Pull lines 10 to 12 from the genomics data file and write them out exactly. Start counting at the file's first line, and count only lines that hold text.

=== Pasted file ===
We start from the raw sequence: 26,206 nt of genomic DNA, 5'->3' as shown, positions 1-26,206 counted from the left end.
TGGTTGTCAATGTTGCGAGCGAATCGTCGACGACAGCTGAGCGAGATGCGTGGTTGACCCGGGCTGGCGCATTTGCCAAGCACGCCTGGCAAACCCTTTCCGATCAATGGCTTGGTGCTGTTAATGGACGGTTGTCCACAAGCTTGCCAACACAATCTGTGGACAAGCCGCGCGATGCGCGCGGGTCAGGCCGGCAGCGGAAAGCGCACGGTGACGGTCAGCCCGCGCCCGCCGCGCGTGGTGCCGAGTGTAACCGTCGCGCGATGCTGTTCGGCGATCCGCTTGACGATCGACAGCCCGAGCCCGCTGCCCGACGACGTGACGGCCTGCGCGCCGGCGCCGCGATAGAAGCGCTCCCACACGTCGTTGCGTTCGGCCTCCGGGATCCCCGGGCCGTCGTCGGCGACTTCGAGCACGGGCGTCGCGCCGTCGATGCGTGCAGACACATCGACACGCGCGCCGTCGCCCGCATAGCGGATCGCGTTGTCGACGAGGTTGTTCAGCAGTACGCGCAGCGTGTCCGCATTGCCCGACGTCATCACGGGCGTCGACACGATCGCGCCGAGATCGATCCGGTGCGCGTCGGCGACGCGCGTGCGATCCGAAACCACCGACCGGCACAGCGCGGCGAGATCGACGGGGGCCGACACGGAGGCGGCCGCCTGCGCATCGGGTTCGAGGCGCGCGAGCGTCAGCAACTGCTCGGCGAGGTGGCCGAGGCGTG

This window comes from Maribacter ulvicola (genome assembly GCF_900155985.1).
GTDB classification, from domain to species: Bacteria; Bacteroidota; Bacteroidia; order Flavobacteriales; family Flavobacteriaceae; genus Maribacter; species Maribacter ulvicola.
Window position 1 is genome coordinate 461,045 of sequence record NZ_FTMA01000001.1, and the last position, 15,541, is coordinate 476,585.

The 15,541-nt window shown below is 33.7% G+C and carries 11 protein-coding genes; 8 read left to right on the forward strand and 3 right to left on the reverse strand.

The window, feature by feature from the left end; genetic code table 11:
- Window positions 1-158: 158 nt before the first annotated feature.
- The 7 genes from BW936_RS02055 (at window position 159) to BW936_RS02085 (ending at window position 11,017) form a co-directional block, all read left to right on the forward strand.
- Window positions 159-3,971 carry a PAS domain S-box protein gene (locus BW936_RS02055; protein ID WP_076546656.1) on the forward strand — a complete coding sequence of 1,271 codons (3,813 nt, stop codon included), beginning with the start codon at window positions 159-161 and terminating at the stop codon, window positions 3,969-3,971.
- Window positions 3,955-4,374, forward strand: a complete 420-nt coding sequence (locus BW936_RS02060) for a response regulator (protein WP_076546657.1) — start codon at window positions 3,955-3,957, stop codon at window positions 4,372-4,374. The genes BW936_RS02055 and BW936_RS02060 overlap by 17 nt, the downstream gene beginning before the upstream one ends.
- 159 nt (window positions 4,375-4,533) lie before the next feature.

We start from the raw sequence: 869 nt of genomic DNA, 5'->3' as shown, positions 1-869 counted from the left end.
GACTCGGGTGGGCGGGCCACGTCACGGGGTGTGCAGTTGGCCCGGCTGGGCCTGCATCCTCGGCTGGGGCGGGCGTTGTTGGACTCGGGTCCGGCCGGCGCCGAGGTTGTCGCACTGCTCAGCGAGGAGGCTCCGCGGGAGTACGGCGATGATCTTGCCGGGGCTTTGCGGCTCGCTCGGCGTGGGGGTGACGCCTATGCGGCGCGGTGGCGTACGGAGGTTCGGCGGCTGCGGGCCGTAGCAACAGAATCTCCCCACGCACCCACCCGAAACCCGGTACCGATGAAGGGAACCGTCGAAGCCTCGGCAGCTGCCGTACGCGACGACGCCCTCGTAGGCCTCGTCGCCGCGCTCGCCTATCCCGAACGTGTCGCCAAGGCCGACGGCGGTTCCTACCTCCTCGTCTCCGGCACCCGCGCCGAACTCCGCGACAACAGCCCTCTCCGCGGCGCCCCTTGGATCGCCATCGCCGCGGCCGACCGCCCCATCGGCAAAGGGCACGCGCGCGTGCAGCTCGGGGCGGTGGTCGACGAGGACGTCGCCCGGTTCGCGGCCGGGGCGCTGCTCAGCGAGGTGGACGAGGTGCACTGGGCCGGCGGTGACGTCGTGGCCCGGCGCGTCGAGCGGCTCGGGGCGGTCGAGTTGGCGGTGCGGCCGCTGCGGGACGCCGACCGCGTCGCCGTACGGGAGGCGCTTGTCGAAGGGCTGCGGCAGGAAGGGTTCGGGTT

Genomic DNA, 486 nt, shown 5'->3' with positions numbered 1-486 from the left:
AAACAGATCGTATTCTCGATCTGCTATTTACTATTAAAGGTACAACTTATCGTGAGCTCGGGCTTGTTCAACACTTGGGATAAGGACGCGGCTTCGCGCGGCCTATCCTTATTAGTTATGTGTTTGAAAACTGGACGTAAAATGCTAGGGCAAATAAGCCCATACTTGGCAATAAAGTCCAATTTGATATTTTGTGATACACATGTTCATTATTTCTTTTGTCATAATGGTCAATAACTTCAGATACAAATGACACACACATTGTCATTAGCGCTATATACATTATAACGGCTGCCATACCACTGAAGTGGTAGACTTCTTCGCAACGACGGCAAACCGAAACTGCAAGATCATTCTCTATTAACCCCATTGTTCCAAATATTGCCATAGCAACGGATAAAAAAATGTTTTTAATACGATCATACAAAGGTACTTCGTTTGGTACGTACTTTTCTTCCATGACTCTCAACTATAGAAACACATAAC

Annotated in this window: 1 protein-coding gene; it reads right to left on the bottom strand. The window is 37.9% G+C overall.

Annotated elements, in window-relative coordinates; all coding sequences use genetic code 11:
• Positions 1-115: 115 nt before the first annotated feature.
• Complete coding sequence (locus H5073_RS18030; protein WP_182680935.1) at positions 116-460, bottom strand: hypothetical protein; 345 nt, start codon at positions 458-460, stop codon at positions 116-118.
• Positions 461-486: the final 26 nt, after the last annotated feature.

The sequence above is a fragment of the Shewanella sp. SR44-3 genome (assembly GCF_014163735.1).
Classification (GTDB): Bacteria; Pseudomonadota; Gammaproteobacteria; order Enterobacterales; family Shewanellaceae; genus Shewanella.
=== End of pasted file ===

- Window positions 159-3,971 carry a PAS domain S-box protein gene (locus BW936_RS02055; protein ID WP_076546656.1) on the forward strand — a complete coding sequence of 1,271 codons (3,813 nt, stop codon included), beginning with the start codon at window positions 159-161 and terminating at the stop codon, window positions 3,969-3,971.
- Window positions 3,955-4,374, forward strand: a complete 420-nt coding sequence (locus BW936_RS02060) for a response regulator (protein WP_076546657.1) — start codon at window positions 3,955-3,957, stop codon at window positions 4,372-4,374. The genes BW936_RS02055 and BW936_RS02060 overlap by 17 nt, the downstream gene beginning before the upstream one ends.
- 159 nt (window positions 4,375-4,533) lie before the next feature.